In summary, several Chinese language, but overseas based, websites have been blogging on the creation of a ‘Jasmine Revolution’ in China. [...] The blogs and websites themselves are largely invisible to ordinary Chinese as the Great Firewall keeps them out, but they can be seen by the security agencies, who have been swift to react. The organizers, whoever and wherever they are, have repeatedly called on people to gather in a range of popular and public areas in the centre of major cities across China – shopping malls and university campuses – and go for a stroll every Sunday afternoon to call for minor political change. These public areas are, at that time of day, normally filled with young people and out-of-town domestic tourists, all now potential ‘protesters’. Now, because of the number of competing and overlapping security agencies, there is a lot of pressure on the local commanders to make some arrests and to show some success, but there are no genuine protesters, just some bemused local tourists and a lot of foreign journalists. [...] At the same time, the organisers have used a wide range of popular and politically ‘safe’ words to use as code words [...] These keywords get picked up by the censors, and all web and SMS traffic using them gets shut down or blocked – Jasmine itself is of course popular in Chinese culture and widely used in branding, but sites using ‘Jasmine’ in their copy, however innocuous, are blocked - with real-world social, political and economic consequences.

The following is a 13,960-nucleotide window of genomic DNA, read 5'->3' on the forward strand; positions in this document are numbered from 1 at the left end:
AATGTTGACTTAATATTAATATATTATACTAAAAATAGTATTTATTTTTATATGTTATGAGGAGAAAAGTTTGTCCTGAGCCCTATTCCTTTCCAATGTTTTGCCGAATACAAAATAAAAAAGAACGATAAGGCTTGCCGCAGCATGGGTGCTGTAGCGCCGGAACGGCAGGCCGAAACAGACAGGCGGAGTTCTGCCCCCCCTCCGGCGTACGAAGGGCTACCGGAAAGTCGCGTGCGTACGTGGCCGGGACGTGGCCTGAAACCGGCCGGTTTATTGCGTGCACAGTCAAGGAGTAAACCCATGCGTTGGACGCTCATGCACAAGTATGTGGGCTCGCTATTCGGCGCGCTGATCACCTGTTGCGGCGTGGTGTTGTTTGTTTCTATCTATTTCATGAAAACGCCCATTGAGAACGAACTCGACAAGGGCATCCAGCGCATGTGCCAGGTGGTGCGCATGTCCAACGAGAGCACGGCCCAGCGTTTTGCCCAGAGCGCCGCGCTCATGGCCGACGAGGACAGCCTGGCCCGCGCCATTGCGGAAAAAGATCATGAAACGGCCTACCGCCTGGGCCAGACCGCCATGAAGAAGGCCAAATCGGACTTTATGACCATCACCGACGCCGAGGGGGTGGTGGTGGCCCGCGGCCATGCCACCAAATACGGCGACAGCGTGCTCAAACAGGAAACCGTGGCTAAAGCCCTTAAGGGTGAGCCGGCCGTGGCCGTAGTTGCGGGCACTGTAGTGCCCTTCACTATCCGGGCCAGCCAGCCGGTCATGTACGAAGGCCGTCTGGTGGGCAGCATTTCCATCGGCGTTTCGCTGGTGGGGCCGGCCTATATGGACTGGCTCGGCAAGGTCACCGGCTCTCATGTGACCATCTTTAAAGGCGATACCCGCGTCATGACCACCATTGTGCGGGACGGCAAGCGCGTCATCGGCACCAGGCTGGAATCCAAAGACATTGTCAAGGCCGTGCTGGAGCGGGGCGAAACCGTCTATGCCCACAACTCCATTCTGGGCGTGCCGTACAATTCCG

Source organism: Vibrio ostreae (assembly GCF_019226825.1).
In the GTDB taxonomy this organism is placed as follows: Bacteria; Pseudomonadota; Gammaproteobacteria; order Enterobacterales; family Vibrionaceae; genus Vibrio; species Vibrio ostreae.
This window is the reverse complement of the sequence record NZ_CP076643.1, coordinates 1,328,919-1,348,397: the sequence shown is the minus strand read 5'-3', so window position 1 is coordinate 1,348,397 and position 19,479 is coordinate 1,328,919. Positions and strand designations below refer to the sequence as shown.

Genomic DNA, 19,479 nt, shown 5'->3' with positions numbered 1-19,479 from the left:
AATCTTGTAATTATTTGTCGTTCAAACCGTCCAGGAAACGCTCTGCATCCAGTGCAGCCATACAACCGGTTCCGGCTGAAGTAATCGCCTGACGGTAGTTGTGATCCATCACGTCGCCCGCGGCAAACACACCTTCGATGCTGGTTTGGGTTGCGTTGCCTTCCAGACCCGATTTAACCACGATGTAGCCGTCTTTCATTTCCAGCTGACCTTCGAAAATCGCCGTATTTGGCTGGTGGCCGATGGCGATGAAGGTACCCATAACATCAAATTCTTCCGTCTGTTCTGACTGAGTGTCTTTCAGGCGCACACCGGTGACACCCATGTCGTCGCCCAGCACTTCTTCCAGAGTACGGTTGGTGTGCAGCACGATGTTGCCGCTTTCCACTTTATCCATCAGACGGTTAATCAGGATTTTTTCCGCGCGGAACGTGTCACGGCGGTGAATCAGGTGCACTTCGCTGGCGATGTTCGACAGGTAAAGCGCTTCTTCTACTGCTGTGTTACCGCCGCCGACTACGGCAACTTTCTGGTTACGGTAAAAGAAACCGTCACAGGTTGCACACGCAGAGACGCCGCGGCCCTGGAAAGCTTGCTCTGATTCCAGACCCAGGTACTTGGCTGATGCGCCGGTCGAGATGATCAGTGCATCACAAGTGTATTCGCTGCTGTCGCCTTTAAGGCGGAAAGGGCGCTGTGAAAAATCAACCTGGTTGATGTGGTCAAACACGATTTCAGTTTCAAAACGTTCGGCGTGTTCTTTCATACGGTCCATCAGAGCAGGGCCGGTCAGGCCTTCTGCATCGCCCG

The use of a fake revolution to foment a real revolution reminds me of the Rosicrucians, who never existed. The original documents attributed to the Rosicrucians were later claimed, by their author, to be a hoax. By introducing a secret society so desirable, pretenders were attracted, who then claimed to be members and inducted new members who weren't in on the fact. These members inducted new members, and soon a set of completely different secret societies were formed with the same name and claiming the same lineage. But, unlike the rosicrucian ludibrium, this plan requires the paranoid chinese secret police to play their part -- which is to say it's only useful against a government that is extremely paranoid about the possibility of revolution.
While there are innocents getting hurt because of this, it's not comparable to a revolution or an invasion -- or even a real protest. Nobody's bringing in tanks.
That said, this still brings up the question of memetic warfare. This is not (as far as I can tell) a CIA operation, though the CIA does things like this fairly frequently. This appears to be a psyops project being performed by individuals, which is why it appeared on the globalguerillas blog. It remains to be seen whether or not this is effective, though as the comments thread indicated, the chinese economy is suffering, which may be related to the blocking of keywords associated with otherwise profitable things. But, it's the first example I've seen of a memetic warfare operation performed by individuals upon an entire government and its auxiliary support mechanisms without requiring budget with some level of success.
Edit: China is clearly no stranger to the infictive in politics. NB: Since I do not live in China, I cannot make arguments about quality of life issues there, so I do not have any confidently-held quality judgments about their methods in terms of the perspective of a citizen. I am sure that many chinese citizens think that the united states is a horrible totalitarian government and that US citizens are much less 'free' than they are. I don't know who discovered water, but it wasn't the fish.